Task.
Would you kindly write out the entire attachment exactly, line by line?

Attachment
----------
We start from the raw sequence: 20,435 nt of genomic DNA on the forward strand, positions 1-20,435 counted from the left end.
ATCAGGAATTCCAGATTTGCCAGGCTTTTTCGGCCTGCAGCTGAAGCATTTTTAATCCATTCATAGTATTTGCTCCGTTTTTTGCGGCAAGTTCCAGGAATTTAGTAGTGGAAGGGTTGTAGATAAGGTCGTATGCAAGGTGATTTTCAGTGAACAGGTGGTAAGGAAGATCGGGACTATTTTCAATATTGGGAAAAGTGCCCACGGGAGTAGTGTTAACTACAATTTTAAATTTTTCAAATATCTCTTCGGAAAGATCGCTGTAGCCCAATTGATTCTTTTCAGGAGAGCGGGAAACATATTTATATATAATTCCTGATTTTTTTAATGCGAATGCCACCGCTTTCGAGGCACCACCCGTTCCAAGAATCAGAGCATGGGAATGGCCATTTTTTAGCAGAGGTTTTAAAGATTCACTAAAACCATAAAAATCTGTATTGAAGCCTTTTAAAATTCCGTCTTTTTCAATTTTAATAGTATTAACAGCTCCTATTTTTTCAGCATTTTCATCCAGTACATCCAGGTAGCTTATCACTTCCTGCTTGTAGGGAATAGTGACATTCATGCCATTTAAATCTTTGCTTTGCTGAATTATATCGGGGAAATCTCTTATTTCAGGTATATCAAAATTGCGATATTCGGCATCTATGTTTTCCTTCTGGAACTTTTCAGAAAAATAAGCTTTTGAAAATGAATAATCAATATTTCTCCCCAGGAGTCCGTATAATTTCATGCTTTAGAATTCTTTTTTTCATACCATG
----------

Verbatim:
We start from the raw sequence: 20,435 nt of genomic DNA on the forward strand, positions 1-20,435 counted from the left end.
ATCAGGAATTCCAGATTTGCCAGGCTTTTTCGGCCTGCAGCTGAAGCATTTTTAATCCATTCATAGTATTTGCTCCGTTTTTTGCGGCAAGTTCCAGGAATTTAGTAGTGGAAGGGTTGTAGATAAGGTCGTATGCAAGGTGATTTTCAGTGAACAGGTGGTAAGGAAGATCGGGACTATTTTCAATATTGGGAAAAGTGCCCACGGGAGTAGTGTTAACTACAATTTTAAATTTTTCAAATATCTCTTCGGAAAGATCGCTGTAGCCCAATTGATTCTTTTCAGGAGAGCGGGAAACATATTTATATATAATTCCTGATTTTTTTAATGCGAATGCCACCGCTTTCGAGGCACCACCCGTTCCAAGAATCAGAGCATGGGAATGGCCATTTTTTAGCAGAGGTTTTAAAGATTCACTAAAACCATAAAAATCTGTATTGAAGCCTTTTAAAATTCCGTCTTTTTCAATTTTAATAGTATTAACAGCTCCTATTTTTTCAGCATTTTCATCCAGTACATCCAGGTAGCTTATCACTTCCTGCTTGTAGGGAATAGTGACATTCATGCCATTTAAATCTTTGCTTTGCTGAATTATATCGGGGAAATCTCTTATTTCAGGTATATCAAAATTGCGATATTCGGCATCTATGTTTTCCTTCTGGAACTTTTCAGAAAAATAAGCTTTTGAAAATGAATAATCAATATTTCTCCCCAGGAGTCCGTATAATTTCATGCTTTAGAATTCTTTTTTTCATACCATG